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Starting at the End: Measuring Learning Using Retrospective Pre-Post Evaluations by Debi Lang and Judy Savageau

Hello! We are Debi Lang and Judy Savageau from the Center for Health Policy and Research at UMass Medical School. Earlier this year, Debi published a post on how program-specific learning objectives can help measure student learning to demonstrate program impact. Today’s post shows how to measure whether training or professional development programs are meeting learning objectives using a retrospective pre-post methodology.

Start at the End!

Using a traditional pre-and-then-post approach to measure student learning can suffer when students over or underestimate their knowledge/ability on the pre-test because we often “don’t know what we don’t know.” Therefore, the difference between pre and post-program data may inaccurately reflect the true impact of the program.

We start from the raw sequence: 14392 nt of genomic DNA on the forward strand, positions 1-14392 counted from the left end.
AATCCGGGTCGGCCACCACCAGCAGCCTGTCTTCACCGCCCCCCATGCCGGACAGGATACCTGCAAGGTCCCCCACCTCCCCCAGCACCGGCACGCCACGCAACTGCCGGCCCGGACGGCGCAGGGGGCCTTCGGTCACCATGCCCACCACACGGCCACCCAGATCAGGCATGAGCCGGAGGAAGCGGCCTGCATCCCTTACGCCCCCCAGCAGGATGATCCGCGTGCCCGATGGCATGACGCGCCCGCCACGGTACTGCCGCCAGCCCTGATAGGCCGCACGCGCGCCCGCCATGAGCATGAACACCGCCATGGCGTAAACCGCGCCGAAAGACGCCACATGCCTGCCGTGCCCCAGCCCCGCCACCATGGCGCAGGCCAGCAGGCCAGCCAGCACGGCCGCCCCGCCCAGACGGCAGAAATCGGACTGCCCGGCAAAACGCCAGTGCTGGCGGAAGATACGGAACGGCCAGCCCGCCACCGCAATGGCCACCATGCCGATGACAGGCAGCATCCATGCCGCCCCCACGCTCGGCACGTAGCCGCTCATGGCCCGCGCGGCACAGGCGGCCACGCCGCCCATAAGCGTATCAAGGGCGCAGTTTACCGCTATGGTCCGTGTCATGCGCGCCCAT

Instead of collecting data at the beginning and end of the program, the retrospective pre-post approach measures students’ learning only at the end by asking them to self-assess what they know from two viewpoints – BEFORE and AFTER participating. The responses can be compared to show changes in knowledge/skills.

Below is an example of the retrospective pre-post design excerpted from the evaluation of a class on American Sign Language (ASL) interpreting in health care settings. Students are self-assessing their knowledge based on statements reflecting the learning objectives.

Hot Tips:

Here are some recommendations for designing a retrospective pre-post survey (as well as other training evaluation surveys):

  • Write a brief statement at the top of the form stating the purpose of the evaluation along with general instructions on when, how and to whom to return completed forms, a confidentiality statement, and how responses will be used.
  • Include space at the end to ask for comments on what worked and suggestions for improvement.
  • Since many learners may not be familiar with the retrospective approach, use plain language so instructions are easily understood. This can be especially important for youth programs and when written or verbal instruction is not given in a student’s native language.

And Now for the Statistics…